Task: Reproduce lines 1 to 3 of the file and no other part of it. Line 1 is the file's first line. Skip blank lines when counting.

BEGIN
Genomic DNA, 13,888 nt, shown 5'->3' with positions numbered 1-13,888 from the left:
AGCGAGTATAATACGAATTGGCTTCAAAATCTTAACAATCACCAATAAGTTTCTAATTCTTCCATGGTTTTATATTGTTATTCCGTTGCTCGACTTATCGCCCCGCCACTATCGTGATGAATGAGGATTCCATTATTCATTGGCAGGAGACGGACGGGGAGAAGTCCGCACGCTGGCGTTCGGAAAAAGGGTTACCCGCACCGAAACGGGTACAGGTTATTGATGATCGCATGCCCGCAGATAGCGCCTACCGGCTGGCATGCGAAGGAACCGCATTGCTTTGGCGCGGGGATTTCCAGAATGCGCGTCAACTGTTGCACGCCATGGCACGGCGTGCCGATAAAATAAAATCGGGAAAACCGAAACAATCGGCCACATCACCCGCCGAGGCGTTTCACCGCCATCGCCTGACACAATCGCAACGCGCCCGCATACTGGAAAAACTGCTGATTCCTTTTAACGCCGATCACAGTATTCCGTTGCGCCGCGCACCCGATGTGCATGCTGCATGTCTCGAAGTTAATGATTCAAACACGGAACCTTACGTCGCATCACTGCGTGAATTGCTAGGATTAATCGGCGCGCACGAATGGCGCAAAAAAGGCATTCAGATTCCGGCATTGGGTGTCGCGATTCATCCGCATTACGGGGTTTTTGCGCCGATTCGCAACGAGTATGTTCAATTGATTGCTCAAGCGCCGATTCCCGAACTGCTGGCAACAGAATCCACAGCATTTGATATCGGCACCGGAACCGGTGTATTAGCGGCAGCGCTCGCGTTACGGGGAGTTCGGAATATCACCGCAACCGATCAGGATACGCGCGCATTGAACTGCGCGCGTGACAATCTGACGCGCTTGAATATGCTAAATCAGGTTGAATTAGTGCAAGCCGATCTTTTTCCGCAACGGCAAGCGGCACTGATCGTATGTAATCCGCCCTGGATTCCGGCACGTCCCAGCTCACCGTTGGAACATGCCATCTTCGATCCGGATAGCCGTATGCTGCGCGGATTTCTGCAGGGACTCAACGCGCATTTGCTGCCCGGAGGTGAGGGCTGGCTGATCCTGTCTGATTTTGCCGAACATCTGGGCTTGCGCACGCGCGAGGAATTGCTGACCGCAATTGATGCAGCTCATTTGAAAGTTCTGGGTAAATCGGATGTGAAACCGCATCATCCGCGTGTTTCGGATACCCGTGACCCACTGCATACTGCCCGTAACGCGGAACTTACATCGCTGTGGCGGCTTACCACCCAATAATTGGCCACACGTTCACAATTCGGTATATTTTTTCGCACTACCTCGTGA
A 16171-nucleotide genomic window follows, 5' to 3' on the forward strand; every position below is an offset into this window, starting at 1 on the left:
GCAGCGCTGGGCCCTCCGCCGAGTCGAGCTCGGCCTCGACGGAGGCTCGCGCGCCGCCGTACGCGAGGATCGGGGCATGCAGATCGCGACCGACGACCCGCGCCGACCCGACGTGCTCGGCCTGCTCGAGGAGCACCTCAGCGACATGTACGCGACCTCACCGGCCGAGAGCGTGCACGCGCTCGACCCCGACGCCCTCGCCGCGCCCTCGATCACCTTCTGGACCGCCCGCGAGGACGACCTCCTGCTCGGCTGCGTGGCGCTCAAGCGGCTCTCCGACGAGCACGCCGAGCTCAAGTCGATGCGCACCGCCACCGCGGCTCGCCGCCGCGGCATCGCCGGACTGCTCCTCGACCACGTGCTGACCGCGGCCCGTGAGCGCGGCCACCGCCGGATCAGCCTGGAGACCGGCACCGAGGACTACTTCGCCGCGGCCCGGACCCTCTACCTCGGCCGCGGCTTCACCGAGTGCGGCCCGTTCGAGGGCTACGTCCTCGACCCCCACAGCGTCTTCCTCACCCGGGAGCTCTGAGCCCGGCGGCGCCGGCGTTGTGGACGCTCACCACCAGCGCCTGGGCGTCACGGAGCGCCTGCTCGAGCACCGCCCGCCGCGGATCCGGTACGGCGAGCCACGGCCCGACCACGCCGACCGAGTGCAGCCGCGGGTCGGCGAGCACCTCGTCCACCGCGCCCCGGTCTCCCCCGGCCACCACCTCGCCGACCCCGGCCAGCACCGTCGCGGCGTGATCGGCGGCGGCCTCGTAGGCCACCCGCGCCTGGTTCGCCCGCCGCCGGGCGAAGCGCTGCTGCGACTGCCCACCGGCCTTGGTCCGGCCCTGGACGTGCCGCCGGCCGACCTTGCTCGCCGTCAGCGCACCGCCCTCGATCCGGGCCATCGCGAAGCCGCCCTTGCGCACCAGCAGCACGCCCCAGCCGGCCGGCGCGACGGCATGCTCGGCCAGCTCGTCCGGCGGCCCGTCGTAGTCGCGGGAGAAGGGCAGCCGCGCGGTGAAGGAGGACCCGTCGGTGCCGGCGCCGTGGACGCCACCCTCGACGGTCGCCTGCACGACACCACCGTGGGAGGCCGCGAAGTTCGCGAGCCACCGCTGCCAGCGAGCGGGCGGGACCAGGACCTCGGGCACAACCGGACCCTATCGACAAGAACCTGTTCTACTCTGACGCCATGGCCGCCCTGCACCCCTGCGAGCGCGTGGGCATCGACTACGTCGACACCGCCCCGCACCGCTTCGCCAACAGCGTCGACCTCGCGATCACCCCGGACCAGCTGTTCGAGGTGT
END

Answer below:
Genomic DNA, 13,888 nt, shown 5'->3' with positions numbered 1-13,888 from the left:
AGCGAGTATAATACGAATTGGCTTCAAAATCTTAACAATCACCAATAAGTTTCTAATTCTTCCATGGTTTTATATTGTTATTCCGTTGCTCGACTTATCGCCCCGCCACTATCGTGATGAATGAGGATTCCATTATTCATTGGCAGGAGACGGACGGGGAGAAGTCCGCACGCTGGCGTTCGGAAAAAGGGTTACCCGCACCGAAACGGGTACAGGTTATTGATGATCGCATGCCCGCAGATAGCGCCTACCGGCTGGCATGCGAAGGAACCGCATTGCTTTGGCGCGGGGATTTCCAGAATGCGCGTCAACTGTTGCACGCCATGGCACGGCGTGCCGATAAAATAAAATCGGGAAAACCGAAACAATCGGCCACATCACCCGCCGAGGCGTTTCACCGCCATCGCCTGACACAATCGCAACGCGCCCGCATACTGGAAAAACTGCTGATTCCTTTTAACGCCGATCACAGTATTCCGTTGCGCCGCGCACCCGATGTGCATGCTGCATGTCTCGAAGTTAATGATTCAAACACGGAACCTTACGTCGCATCACTGCGTGAATTGCTAGGATTAATCGGCGCGCACGAATGGCGCAAAAAAGGCATTCAGATTCCGGCATTGGGTGTCGCGATTCATCCGCATTACGGGGTTTTTGCGCCGATTCGCAACGAGTATGTTCAATTGATTGCTCAAGCGCCGATTCCCGAACTGCTGGCAACAGAATCCACAGCATTTGATATCGGCACCGGAACCGGTGTATTAGCGGCAGCGCTCGCGTTACGGGGAGTTCGGAATATCACCGCAACCGATCAGGATACGCGCGCATTGAACTGCGCGCGTGACAATCTGACGCGCTTGAATATGCTAAATCAGGTTGAATTAGTGCAAGCCGATCTTTTTCCGCAACGGCAAGCGGCACTGATCGTATGTAATCCGCCCTGGATTCCGGCACGTCCCAGCTCACCGTTGGAACATGCCATCTTCGATCCGGATAGCCGTATGCTGCGCGGATTTCTGCAGGGACTCAACGCGCATTTGCTGCCCGGAGGTGAGGGCTGGCTGATCCTGTCTGATTTTGCCGAACATCTGGGCTTGCGCACGCGCGAGGAATTGCTGACCGCAATTGATGCAGCTCATTTGAAAGTTCTGGGTAAATCGGATGTGAAACCGCATCATCCGCGTGTTTCGGATACCCGTGACCCACTGCATACTGCCCGTAACGCGGAACTTACATCGCTGTGGCGGCTTACCACCCAATAATTGGCCACACGTTCACAATTCGGTATATTTTTTCGCACTACCTCGTGA
A 16171-nucleotide genomic window follows, 5' to 3' on the forward strand; every position below is an offset into this window, starting at 1 on the left: